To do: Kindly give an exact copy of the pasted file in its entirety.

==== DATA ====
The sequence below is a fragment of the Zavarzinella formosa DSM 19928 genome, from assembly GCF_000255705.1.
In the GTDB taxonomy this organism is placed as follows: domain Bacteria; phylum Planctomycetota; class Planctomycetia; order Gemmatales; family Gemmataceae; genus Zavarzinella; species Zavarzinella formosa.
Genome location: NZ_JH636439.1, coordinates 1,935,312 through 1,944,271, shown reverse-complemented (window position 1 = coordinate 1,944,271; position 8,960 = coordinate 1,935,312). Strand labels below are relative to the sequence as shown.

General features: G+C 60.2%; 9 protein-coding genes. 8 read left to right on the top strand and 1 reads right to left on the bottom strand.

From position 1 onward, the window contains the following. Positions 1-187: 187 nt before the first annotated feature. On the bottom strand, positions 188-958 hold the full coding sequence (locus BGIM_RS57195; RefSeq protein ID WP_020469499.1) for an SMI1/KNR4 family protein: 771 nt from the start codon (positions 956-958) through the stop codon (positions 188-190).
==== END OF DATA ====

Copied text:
The sequence below is a fragment of the Zavarzinella formosa DSM 19928 genome, from assembly GCF_000255705.1.
In the GTDB taxonomy this organism is placed as follows: domain Bacteria; phylum Planctomycetota; class Planctomycetia; order Gemmatales; family Gemmataceae; genus Zavarzinella; species Zavarzinella formosa.
Genome location: NZ_JH636439.1, coordinates 1,935,312 through 1,944,271, shown reverse-complemented (window position 1 = coordinate 1,944,271; position 8,960 = coordinate 1,935,312). Strand labels below are relative to the sequence as shown.

General features: G+C 60.2%; 9 protein-coding genes. 8 read left to right on the top strand and 1 reads right to left on the bottom strand.

From position 1 onward, the window contains the following. Positions 1-187: 187 nt before the first annotated feature. On the bottom strand, positions 188-958 hold the full coding sequence (locus BGIM_RS57195; RefSeq protein ID WP_020469499.1) for an SMI1/KNR4 family protein: 771 nt from the start codon (positions 956-958) through the stop codon (positions 188-190).